For many adolescents and adults in eating disorder treatment, weight restoration is an important step towards recovery. Weight restoration is the process of returning weight back to an individual’s natural biological blueprint following weight loss or weight suppression due to an eating disorder. This is where understanding Biologically Appropriate Weight (BAW) comes into play.
Regardless of where a person’s weight was before their eating disorder, weight loss through restriction is never healthy. Undernourishment has a significant impact on physical and cognitive functioning. Research shows that complete weight restoration ensures medical and psychological stability and is necessary for full recovery.
what does biologically appropriate weight mean?
The term “biologically appropriate weight” (BAW) was coined to allow for a unique and personalized assessment of weight and weight related goals for recovery.
A BAW is the weight at which the medical complications of the ED have resolved, obsessive thoughts about food and body have decreased, and normalized eating and exercise patterns have been achieved. At their BAW, an individual is not using ED behaviors. For females, their menstrual cycles have been regulated. For adolescents, growth is returned to individual growth curves. When assessing weight gain needs in treatment, an informed ED treatment team is going to take into account the person’s weight before treatment, growth curves across their lifetime, family, and body type.
How do we determine biologically appropriate weight in eating disorder recovery
There are many calculators out there to compute generic “healthy weight” definitions. But these are not helpful because they don’t take into account the wide array of factors that determine an individual body’s size and shape (genetics, individual growth curves, gender, ethnicity, family history).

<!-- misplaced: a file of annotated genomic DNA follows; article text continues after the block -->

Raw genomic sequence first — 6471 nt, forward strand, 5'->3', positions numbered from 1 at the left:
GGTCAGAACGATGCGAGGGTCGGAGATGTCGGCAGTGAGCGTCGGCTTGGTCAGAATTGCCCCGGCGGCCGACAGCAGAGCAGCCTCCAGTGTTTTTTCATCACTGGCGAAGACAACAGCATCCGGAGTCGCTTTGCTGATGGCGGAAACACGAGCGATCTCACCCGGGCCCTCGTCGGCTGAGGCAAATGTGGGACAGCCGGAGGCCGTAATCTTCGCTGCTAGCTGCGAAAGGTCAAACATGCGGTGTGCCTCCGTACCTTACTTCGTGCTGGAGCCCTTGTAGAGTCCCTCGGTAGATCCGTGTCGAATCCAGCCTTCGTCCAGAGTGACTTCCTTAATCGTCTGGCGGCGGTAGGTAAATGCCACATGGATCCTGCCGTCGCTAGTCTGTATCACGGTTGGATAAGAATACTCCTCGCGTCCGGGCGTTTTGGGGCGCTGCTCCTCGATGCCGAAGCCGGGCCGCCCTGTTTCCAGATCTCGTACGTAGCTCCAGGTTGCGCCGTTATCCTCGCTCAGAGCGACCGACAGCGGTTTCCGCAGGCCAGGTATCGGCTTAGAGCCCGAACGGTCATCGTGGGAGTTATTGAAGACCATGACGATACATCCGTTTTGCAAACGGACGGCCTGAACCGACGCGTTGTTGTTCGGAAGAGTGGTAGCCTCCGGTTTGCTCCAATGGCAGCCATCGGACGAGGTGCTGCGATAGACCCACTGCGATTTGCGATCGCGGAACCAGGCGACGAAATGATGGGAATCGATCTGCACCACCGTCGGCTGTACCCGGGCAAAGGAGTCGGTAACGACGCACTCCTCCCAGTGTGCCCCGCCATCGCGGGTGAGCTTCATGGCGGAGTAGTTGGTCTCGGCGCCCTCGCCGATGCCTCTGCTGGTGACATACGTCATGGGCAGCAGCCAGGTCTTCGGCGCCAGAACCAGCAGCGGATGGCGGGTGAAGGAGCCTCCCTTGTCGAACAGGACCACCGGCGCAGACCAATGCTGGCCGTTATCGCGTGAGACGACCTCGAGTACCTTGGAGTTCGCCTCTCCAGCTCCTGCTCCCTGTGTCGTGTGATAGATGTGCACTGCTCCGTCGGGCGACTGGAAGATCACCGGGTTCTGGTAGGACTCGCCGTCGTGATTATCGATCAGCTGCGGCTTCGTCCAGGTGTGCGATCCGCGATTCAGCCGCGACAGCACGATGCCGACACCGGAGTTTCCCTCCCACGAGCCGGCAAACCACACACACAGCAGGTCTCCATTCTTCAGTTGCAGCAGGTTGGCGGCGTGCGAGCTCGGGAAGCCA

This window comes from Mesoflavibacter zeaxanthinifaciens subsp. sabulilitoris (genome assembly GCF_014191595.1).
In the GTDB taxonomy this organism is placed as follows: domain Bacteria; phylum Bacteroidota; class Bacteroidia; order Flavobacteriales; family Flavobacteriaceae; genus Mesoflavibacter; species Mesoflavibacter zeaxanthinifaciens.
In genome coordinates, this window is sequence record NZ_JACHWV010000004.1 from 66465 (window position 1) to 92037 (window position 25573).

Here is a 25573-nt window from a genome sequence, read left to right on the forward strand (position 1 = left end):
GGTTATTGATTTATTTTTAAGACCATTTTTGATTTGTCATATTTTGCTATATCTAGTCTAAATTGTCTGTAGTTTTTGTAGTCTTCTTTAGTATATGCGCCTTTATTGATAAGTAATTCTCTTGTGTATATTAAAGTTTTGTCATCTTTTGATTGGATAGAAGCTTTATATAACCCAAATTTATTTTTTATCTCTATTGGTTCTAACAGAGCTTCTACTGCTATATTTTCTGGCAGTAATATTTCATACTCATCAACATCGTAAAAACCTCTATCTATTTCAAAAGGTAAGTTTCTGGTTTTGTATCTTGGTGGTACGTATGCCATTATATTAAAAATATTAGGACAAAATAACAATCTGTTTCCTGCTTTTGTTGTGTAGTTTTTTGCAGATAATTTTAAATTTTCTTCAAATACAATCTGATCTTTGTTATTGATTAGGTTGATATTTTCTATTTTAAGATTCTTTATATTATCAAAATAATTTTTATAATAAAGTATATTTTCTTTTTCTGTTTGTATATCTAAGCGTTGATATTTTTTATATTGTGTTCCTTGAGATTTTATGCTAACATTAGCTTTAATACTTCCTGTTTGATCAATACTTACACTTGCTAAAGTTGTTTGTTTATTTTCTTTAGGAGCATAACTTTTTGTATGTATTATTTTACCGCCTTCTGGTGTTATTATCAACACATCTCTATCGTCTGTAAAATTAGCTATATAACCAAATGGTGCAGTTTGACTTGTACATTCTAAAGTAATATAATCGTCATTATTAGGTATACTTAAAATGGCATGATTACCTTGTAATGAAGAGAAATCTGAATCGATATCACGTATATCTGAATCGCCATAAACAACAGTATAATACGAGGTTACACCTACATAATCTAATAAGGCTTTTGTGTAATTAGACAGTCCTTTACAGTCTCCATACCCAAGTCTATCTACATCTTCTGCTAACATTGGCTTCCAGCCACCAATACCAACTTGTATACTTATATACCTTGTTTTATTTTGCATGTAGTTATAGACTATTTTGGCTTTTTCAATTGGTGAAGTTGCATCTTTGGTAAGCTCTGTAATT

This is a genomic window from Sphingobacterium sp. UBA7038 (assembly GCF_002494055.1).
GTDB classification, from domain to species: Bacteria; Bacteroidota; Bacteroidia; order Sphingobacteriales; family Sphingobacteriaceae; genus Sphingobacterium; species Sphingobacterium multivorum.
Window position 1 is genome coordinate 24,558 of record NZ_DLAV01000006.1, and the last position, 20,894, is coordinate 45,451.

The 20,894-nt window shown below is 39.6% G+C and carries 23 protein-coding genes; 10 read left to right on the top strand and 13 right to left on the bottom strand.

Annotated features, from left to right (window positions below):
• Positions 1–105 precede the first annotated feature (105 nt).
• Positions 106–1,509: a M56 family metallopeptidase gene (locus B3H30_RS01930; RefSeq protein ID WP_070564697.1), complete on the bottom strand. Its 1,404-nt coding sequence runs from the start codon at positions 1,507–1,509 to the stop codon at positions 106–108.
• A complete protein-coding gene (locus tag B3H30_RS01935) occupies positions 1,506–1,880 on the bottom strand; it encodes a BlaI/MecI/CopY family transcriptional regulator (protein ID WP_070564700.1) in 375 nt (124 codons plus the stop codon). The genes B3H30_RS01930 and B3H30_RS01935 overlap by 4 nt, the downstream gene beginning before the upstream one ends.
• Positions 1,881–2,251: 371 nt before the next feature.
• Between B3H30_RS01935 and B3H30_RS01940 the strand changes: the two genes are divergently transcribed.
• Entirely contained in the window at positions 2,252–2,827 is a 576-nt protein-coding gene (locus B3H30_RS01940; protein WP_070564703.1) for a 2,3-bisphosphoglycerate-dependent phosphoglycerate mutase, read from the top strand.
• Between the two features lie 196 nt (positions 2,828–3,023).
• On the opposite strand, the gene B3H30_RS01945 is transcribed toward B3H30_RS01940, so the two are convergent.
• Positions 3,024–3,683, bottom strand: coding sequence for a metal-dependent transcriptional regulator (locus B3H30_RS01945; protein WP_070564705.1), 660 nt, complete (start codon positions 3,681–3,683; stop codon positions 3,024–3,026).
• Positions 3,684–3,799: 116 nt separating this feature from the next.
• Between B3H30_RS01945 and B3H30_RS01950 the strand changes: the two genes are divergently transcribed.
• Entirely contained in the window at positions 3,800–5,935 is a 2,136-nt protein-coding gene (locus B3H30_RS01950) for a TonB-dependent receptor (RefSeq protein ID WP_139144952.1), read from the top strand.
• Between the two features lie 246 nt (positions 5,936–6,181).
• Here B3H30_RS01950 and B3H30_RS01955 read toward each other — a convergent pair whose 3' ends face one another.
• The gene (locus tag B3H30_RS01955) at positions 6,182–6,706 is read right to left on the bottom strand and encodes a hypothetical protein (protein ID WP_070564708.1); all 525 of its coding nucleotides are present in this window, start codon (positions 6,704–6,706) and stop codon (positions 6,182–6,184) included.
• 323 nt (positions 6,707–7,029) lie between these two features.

We know that there is no “one size fits all” and each person has their own healthy weight. Your BAW is determined largely by genetics. Studies support that heritability (genetics) of BMI could explain up to 40-75% of an individual’s body weight (O’Rahilly & Fraooqi, 2008; Schousboe et al., 2004). This explains the set point theory which asserts that our bodies thrive at a certain genetically-determined weight range and will fight to keep us in that range for optimal functioning. We highly recommend watching the Poodle Science video for a great explanation of a size-inclusive definition of health.
how do I know if I'm at my biologically appropriate weight?
Many individuals will notice that when they reach their BAW, they are able to readily access their healthy brain and the ED voice is much quieter. Your body is wise. It is hardwired to protect you from harm, including the harm caused by an eating disorder. When you are no longer focused on shrinking your body and instead can listen to and meet its needs, it knows what to do.
We know that the process of weight gain in treatment is hard and scary. It is the exact thing your eating disorder has been trying to prevent. But we also know that you can do hard things. And in facing this fear, you are choosing healing, your authentic self, and a life of full recovery.
- Nutrition Counseling in the Treatment of Eating Disorders by Marcia Herrin, Ed.D., M.P.H., and Maria Larkin, MEd, RDN, LD
- “Weight Goals in Anorexia Nervosa Treatment” by Dr Jennifer Gaudiani